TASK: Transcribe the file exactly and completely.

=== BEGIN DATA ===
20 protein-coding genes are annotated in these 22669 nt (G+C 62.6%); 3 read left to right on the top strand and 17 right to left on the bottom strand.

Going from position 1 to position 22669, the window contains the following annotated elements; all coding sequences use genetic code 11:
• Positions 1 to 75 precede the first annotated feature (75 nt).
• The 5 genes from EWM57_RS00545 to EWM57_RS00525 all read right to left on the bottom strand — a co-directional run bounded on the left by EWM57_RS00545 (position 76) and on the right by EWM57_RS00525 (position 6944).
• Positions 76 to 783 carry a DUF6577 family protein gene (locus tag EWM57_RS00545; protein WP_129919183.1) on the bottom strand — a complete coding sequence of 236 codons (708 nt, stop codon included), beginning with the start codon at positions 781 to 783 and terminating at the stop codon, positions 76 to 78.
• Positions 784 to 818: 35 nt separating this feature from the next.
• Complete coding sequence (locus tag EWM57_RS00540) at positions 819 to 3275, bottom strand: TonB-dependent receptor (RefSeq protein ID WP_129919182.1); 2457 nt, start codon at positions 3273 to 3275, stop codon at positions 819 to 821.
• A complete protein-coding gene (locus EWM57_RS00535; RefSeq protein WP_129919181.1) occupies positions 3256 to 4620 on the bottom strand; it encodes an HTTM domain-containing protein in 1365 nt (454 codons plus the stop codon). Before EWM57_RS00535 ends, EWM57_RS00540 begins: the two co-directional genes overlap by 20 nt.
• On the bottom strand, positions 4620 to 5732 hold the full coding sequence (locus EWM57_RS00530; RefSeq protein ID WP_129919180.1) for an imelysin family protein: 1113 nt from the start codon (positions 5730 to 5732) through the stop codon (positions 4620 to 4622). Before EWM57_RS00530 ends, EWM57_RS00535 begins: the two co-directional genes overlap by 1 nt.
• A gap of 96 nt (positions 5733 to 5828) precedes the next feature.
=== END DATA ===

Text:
20 protein-coding genes are annotated in these 22669 nt (G+C 62.6%); 3 read left to right on the top strand and 17 right to left on the bottom strand.

Going from position 1 to position 22669, the window contains the following annotated elements; all coding sequences use genetic code 11:
• Positions 1 to 75 precede the first annotated feature (75 nt).
• The 5 genes from EWM57_RS00545 to EWM57_RS00525 all read right to left on the bottom strand — a co-directional run bounded on the left by EWM57_RS00545 (position 76) and on the right by EWM57_RS00525 (position 6944).
• Positions 76 to 783 carry a DUF6577 family protein gene (locus tag EWM57_RS00545; protein WP_129919183.1) on the bottom strand — a complete coding sequence of 236 codons (708 nt, stop codon included), beginning with the start codon at positions 781 to 783 and terminating at the stop codon, positions 76 to 78.
• Positions 784 to 818: 35 nt separating this feature from the next.
• Complete coding sequence (locus tag EWM57_RS00540) at positions 819 to 3275, bottom strand: TonB-dependent receptor (RefSeq protein ID WP_129919182.1); 2457 nt, start codon at positions 3273 to 3275, stop codon at positions 819 to 821.
• A complete protein-coding gene (locus EWM57_RS00535; RefSeq protein WP_129919181.1) occupies positions 3256 to 4620 on the bottom strand; it encodes an HTTM domain-containing protein in 1365 nt (454 codons plus the stop codon). Before EWM57_RS00535 ends, EWM57_RS00540 begins: the two co-directional genes overlap by 20 nt.
• On the bottom strand, positions 4620 to 5732 hold the full coding sequence (locus EWM57_RS00530; RefSeq protein ID WP_129919180.1) for an imelysin family protein: 1113 nt from the start codon (positions 5730 to 5732) through the stop codon (positions 4620 to 4622). Before EWM57_RS00530 ends, EWM57_RS00535 begins: the two co-directional genes overlap by 1 nt.
• A gap of 96 nt (positions 5733 to 5828) precedes the next feature.